Alessandro Piccioni, MBA ’15, wants to tackle high levels of youth unemployment in Europe by providing a new way for people to make money teaching subjects ranging from physics to football and from philosophy to French.
His startup, TeachTalents, which launched in Italy in April, is an online marketplace that enables teachers to reach a wide audience of students while setting their own hours and prices. Within 10 days of the launch, 2,500 people had signed up for the site, which is free for students but will eventually charge a subscription fee ranging from $19.99 to $49.90 per year for teachers.
“I am doing this for unemployed and underemployed people, to put their talents to work,” Piccioni said. He added that Europe does not yet have many online services like TeachTalents, even though high school tutoring in Italy is estimated to be a 1 billion euro market.
Five things to know about TeachTalents:
Piccioni began working on the company while at MIT Sloan.
Piccioni came to MIT Sloan planning to leave his job in the financial services industry, but he did not plan to found an education startup.
“I was attending classes on entrepreneurship and studying at the Martin Trust Center for MIT Entrepreneurship and got acquainted with the entrepreneurial ecosystem at MIT,” Piccioni said. He said there was already a rich market for tutors in Europe.
Startup capital came from a business competition.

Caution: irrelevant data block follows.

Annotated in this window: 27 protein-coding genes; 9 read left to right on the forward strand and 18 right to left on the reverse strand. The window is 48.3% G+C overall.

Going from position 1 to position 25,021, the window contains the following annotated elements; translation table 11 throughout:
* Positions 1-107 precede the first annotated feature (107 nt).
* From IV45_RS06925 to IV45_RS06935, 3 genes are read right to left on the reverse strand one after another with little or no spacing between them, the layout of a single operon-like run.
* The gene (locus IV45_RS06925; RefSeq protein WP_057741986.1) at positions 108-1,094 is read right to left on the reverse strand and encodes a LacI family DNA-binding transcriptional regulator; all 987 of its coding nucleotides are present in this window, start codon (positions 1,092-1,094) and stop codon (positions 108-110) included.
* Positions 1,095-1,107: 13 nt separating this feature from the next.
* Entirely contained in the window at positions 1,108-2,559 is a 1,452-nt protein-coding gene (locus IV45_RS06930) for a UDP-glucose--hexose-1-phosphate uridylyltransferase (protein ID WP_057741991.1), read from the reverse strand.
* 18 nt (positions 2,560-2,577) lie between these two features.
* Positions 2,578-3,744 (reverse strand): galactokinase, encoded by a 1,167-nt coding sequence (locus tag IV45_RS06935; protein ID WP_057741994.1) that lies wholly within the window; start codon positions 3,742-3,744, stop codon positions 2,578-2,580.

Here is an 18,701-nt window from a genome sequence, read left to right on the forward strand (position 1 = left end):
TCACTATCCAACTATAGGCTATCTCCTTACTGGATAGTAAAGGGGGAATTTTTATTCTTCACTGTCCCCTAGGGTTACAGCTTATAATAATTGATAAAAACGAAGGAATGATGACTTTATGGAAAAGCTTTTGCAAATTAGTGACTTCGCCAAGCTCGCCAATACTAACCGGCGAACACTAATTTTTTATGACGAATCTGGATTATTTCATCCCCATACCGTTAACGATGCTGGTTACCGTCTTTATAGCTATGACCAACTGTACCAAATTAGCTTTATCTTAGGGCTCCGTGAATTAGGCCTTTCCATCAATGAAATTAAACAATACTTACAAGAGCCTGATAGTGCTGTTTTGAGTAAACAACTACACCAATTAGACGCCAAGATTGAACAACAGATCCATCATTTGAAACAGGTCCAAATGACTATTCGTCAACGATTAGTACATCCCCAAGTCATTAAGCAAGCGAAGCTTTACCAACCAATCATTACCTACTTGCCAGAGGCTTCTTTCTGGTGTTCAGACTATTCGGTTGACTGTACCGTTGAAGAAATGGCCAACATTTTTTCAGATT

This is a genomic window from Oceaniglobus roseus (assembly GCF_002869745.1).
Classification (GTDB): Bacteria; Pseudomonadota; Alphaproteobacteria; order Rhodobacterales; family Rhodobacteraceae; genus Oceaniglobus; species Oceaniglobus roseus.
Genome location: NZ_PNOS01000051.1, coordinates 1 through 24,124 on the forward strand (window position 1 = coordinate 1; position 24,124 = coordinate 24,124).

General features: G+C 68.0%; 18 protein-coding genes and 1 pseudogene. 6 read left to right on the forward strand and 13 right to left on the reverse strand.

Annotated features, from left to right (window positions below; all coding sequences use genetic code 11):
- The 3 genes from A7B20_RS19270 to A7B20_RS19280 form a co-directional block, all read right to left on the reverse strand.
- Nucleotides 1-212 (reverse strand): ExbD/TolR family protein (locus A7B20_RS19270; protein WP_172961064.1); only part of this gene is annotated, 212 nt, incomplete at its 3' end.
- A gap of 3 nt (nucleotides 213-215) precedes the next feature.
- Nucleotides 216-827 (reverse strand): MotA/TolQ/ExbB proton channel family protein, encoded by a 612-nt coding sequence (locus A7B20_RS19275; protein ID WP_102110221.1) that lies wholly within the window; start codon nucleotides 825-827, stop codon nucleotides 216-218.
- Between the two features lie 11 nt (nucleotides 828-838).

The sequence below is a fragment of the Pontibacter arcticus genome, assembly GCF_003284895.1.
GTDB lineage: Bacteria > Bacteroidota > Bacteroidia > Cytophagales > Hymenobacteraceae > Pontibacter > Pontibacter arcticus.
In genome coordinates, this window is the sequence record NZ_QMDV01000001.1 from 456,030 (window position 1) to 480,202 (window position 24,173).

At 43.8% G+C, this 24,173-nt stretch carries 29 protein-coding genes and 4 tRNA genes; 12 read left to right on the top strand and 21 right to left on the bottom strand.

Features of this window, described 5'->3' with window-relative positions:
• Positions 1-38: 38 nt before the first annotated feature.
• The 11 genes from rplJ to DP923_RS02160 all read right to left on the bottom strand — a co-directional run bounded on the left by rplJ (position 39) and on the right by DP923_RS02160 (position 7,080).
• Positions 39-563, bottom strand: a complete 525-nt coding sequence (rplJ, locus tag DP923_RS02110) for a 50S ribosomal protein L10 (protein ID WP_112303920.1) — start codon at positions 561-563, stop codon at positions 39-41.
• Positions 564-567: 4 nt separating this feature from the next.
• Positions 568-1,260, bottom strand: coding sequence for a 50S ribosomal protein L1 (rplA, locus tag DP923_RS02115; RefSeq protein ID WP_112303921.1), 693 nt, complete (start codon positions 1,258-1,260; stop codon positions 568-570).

After graduating from MIT, Piccioni entered BrainBack, a startup competition sponsored by the Italian government and the European Union. He won 20,000 euros for TeachTalents. This success spurred Piccioni to team up with Carlo Battistelli, a friend from the London School of Economics and Political Science, to officially launch the company. Battistelli is now CEO.
Piccioni is bootstrapping the business.
Piccioni and Battistelli both have other full-time jobs, and both have invested their own money in TeachTalents, which has 12 employees.
The company is now contacting investors in an effort to raise between $1 million and $1.5 million to expand to the rest of continental Europe and the United Kingdom. They plan to eventually reach the U.S. market.
Teachers are top priority.
Piccioni recognized that TeachTalents had to quickly market its services to a wide range of potential instructors. The company has been working with the Italian education department, private universities, and organizations that represent people with other skills—such as an association of sommeliers—to reach a wide variety of instructors.
The company’s goal is to develop a base of 20,000 to 25,000 teachers and expand further from there by word-of-mouth and further marketing investments.
TeachTalents certifies the identities of all its teachers and utilizes an advanced search platform to help students find good matches. Criteria include location, subject, and teaching style. Teachers and students all create detailed profiles of themselves and the site allows each to rate the other.
Talents can be a currency.
Piccioni hopes teachers on the site also become students, and vice versa. To encourage this behavior, the site employs a virtual currency called “talents.” Talents can be purchased by new users, but they can also be earned by teaching a class. “Teach your talent and learn a new one from someone else.”